Certainly Chicago is pretty close to Milwaukee and it oughta be no surprise to see some Marquette sweatshirts on Michigan Avenue window shoppers, but a recent visit to the Windy City reminded me just how pervasive the Milwaukee-Chicago connection is even in one of America's largest cities.
On a whirlwind weekend, I visited a number of restaurants and bars and nearly every one had a Wisconsin connection. (I'm not naming places here because I'm writing a story about them that will run in a couple weeks and I don't want to ruin the surprise).
On Friday night, we visited a hoppin' restaurant with a burlesque show and live music and, it turned out, the director of operations commutes to his downtown Chicago gig on a daily basis from his home in Brookfield. He moved to town to open a chain restaurant in the 'burbs before opening a place in Walker's Point.
The next morning, we had a great down-home breakfast at an Old Town family restaurant. The highlight – other than the food – was chatting with the owner, who knows Milwaukee well, thanks to his many visits to Brew City as part of a rugby team and, wait for it, a children's philharmonic chorus.
Right after, I got a tour of the hotel where I stayed. The director of sales, whose surname is Braun, showed up in a Brewers jersey with her name on the back. Her husband – wait for it – Ryan, is from Madison and studied at the Medical College of Wisconsin here.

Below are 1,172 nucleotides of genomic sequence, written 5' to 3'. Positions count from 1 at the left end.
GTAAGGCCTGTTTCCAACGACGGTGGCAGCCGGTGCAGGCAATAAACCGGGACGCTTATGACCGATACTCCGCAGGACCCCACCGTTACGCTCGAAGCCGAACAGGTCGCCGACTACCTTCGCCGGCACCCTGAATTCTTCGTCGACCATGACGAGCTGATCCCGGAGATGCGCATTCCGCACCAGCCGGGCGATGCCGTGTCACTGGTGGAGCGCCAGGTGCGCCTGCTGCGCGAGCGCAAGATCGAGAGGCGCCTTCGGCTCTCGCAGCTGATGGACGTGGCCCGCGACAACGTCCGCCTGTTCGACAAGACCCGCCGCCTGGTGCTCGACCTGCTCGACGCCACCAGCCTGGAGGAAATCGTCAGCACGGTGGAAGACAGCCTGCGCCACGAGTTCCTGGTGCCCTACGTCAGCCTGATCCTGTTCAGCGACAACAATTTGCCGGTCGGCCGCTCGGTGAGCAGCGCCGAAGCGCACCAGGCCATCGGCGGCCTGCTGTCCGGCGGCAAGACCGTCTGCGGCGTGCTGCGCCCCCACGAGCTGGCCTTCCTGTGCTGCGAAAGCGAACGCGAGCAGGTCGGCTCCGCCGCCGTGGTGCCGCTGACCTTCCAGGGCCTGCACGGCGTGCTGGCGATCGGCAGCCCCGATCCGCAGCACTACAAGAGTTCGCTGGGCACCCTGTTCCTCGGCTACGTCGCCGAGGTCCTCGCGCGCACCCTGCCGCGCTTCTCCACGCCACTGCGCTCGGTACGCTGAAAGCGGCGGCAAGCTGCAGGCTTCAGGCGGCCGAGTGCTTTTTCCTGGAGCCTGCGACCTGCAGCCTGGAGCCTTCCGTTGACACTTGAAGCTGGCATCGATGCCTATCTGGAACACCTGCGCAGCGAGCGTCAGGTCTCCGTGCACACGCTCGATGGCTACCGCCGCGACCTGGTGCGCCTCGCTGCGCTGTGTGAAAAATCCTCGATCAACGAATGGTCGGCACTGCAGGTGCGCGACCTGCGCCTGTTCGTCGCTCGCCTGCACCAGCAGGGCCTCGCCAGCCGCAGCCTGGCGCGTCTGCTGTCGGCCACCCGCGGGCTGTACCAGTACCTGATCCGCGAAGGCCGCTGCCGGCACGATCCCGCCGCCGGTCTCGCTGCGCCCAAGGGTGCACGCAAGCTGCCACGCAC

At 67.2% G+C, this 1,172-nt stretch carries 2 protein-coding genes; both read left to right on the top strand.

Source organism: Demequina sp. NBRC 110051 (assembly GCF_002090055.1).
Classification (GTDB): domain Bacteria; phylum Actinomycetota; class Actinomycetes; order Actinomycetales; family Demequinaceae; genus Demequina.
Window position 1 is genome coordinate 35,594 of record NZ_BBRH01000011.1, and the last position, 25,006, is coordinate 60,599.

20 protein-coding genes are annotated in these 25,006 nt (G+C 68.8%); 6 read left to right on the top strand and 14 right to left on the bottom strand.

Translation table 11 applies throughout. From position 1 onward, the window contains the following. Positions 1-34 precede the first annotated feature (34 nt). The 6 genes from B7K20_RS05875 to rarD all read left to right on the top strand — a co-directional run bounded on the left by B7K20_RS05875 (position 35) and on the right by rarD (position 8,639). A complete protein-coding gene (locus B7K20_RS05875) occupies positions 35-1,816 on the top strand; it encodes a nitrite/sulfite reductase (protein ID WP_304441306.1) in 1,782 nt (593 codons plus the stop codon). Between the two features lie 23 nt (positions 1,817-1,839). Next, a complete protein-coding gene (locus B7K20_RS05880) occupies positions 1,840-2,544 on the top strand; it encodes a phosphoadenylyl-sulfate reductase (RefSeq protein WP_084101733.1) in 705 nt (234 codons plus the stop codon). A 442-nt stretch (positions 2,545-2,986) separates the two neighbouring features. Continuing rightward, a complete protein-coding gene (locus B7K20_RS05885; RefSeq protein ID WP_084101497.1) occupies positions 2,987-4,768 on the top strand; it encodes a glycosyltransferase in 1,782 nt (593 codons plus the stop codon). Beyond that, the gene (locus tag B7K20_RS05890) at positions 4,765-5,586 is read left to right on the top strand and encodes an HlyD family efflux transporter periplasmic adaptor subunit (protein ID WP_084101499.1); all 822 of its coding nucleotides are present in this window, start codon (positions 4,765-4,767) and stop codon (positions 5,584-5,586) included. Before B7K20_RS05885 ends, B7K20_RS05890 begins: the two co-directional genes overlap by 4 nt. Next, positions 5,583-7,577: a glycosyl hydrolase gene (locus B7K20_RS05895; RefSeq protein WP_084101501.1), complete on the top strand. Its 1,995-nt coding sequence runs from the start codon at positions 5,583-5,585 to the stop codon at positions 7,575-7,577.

The latest issue of Michigan Avenue magazine on the coffee table in our hotel room had a full-page photo of Chef Paul Bartolotta at a recent truffle dinner in Chicago.
Later that day we visited the Art Institute to see the "Picasso and Chicago" show and marveled at the crowds enjoying the various dining options in the museum – run by former Milwaukee chef and OnMilwaukee.com blogger Jason Gorman. And in the bookshop we saw a catalog for a small show the Art Institute did in 2007 on Milwaukee painters.
At a really awesome cocktail place that night our bartender said he visits Milwaukee pretty often. He's in a band that plays at the Cactus Club and has similarly musically inclined friends here, too.
We stopped in another place that night for a quick look around and a drink and we got a tour of the kitchen; a kitchen headed by a chef who got his start in the business as a server working his way through UW-Madison.
Sheesh, it's like we never even left town.
Born in Brooklyn, N.Y., where he lived until he was 17, Bobby received his BA-Mass Communications from UWM in 1989 and has lived in Walker's Point, Bay View, Enderis Park, South Milwaukee and on the East Side.
He has published three non-fiction books in Italy – including one about an event in Milwaukee history, which was published in the U.S. in autumn 2010. Four more books, all about Milwaukee, have been published by The History Press.
With his most recent band, The Yell Leaders, Bobby released four LPs and had a songs featured in episodes of TV's "Party of Five" and "Dawson's Creek," and films in Japan, South America and the U.S. The Yell Leaders were named the best unsigned band in their region by VH-1 as part of its Rock Across America 1998 Tour. Most recently, the band contributed tracks to a UK vinyl/CD tribute to the Redskins and collaborated on a track with Italian novelist Enrico Remmert.
He's produced three installments of the "OMCD" series of local music compilations for OnMilwaukee.com and in 2007 produced a CD of Italian music and poetry.
In 2005, he was awarded the City of Asti's (Italy) Journalism Prize for his work focusing on that area. He has also won awards from the Milwaukee Press Club.
He has be heard on 88Nine Radio Milwaukee talking about his "Urban Spelunking" series of stories, in that station's most popular podcast.